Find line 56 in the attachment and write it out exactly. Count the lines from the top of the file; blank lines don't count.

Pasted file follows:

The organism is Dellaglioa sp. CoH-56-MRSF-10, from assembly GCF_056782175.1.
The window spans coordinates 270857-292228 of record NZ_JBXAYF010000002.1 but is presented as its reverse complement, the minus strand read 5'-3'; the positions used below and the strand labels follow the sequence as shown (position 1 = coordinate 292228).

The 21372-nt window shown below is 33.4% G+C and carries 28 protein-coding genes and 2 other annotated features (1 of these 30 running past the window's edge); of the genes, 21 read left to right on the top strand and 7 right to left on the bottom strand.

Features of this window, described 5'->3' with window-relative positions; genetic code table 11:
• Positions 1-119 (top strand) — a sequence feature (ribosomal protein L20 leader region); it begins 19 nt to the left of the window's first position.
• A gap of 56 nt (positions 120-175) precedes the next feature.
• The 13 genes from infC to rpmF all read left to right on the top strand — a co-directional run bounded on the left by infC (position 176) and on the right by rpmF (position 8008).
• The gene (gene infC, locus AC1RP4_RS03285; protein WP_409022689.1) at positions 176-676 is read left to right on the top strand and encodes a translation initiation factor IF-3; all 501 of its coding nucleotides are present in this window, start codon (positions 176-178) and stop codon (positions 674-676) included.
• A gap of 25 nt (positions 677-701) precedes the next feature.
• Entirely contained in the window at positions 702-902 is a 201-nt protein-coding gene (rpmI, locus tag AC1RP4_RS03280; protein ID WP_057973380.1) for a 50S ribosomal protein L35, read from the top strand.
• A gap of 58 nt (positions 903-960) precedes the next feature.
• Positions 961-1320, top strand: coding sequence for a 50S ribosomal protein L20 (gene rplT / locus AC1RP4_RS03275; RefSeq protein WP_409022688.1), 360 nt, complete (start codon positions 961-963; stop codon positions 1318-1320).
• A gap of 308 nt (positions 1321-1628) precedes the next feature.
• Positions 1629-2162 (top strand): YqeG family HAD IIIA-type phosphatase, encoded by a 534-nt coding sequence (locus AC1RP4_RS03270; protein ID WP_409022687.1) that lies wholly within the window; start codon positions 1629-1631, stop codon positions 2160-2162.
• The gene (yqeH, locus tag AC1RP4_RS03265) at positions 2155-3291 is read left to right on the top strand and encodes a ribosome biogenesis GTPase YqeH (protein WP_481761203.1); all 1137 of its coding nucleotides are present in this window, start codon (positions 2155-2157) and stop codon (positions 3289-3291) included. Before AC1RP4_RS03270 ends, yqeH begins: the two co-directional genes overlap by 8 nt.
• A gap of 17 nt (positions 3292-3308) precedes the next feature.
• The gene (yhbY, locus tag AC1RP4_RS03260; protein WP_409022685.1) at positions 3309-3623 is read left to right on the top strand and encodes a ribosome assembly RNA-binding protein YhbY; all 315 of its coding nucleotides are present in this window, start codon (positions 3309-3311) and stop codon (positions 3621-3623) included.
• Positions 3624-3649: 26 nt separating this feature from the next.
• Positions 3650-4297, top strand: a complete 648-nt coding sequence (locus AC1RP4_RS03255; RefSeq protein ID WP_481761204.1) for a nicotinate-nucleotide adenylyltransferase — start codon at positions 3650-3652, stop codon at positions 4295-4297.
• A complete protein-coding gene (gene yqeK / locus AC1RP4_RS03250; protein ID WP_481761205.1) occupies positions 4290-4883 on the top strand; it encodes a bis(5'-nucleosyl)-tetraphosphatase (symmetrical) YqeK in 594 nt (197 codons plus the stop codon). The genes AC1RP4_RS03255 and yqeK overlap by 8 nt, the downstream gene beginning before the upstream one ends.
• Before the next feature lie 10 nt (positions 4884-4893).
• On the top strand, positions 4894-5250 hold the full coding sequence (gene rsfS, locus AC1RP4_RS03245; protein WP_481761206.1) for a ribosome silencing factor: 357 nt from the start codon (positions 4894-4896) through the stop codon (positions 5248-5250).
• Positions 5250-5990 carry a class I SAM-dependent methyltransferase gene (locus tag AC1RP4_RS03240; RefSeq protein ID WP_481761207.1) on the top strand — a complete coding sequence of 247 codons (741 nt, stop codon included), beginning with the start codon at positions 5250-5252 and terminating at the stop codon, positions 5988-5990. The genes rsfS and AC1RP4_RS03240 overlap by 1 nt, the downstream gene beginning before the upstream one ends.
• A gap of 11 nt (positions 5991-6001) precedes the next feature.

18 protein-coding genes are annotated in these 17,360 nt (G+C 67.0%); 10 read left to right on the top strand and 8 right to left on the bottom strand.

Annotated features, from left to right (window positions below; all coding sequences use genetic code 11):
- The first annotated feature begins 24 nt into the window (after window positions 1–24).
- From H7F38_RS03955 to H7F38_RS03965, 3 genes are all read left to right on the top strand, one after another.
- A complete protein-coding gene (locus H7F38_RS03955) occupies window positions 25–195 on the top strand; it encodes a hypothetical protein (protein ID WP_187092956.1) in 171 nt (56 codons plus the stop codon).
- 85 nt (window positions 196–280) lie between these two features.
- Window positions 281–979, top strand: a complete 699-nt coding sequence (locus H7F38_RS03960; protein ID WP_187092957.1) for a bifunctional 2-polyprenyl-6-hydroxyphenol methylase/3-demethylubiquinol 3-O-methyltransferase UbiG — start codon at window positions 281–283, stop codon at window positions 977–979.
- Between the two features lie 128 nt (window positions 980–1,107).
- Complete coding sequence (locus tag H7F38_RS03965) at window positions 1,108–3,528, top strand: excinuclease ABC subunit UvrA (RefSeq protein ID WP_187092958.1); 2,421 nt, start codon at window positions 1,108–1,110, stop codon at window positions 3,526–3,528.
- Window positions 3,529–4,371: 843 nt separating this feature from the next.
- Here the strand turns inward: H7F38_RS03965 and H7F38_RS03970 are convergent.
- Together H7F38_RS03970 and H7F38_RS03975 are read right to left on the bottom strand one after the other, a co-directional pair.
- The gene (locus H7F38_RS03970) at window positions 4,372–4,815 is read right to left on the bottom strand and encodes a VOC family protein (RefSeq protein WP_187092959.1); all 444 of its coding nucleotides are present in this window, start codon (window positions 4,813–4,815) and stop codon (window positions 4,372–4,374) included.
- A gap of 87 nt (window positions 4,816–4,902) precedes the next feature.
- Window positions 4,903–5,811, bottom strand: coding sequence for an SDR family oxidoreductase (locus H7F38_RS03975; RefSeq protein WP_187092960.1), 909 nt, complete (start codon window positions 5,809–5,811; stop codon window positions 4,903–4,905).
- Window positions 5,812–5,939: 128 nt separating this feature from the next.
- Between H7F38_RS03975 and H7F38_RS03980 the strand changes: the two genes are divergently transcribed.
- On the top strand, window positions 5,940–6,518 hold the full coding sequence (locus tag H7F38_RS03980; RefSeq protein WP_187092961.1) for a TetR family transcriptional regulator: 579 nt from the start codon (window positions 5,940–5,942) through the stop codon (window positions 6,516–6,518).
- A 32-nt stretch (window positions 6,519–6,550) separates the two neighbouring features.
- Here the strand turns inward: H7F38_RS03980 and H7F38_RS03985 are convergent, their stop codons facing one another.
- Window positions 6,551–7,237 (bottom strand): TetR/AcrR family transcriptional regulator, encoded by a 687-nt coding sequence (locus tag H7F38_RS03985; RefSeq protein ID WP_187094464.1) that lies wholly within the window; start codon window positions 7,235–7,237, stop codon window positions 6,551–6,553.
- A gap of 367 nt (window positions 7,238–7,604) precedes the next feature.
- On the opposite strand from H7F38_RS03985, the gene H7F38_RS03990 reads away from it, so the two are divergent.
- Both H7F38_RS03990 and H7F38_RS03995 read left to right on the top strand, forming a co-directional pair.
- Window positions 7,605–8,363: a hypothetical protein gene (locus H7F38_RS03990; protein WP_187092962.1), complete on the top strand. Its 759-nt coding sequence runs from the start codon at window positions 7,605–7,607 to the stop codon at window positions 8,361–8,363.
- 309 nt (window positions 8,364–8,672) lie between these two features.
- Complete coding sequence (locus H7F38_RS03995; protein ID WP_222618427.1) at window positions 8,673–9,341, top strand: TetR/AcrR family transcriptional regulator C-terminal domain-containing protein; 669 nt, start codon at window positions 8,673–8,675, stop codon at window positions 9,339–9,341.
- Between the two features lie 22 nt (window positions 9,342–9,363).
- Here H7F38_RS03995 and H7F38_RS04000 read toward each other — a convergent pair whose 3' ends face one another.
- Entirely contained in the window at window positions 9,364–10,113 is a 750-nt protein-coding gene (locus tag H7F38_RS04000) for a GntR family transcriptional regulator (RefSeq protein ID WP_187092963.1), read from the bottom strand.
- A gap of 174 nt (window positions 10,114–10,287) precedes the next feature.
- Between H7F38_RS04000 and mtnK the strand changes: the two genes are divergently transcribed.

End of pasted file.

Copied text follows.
- Between H7F38_RS04000 and mtnK the strand changes: the two genes are divergently transcribed.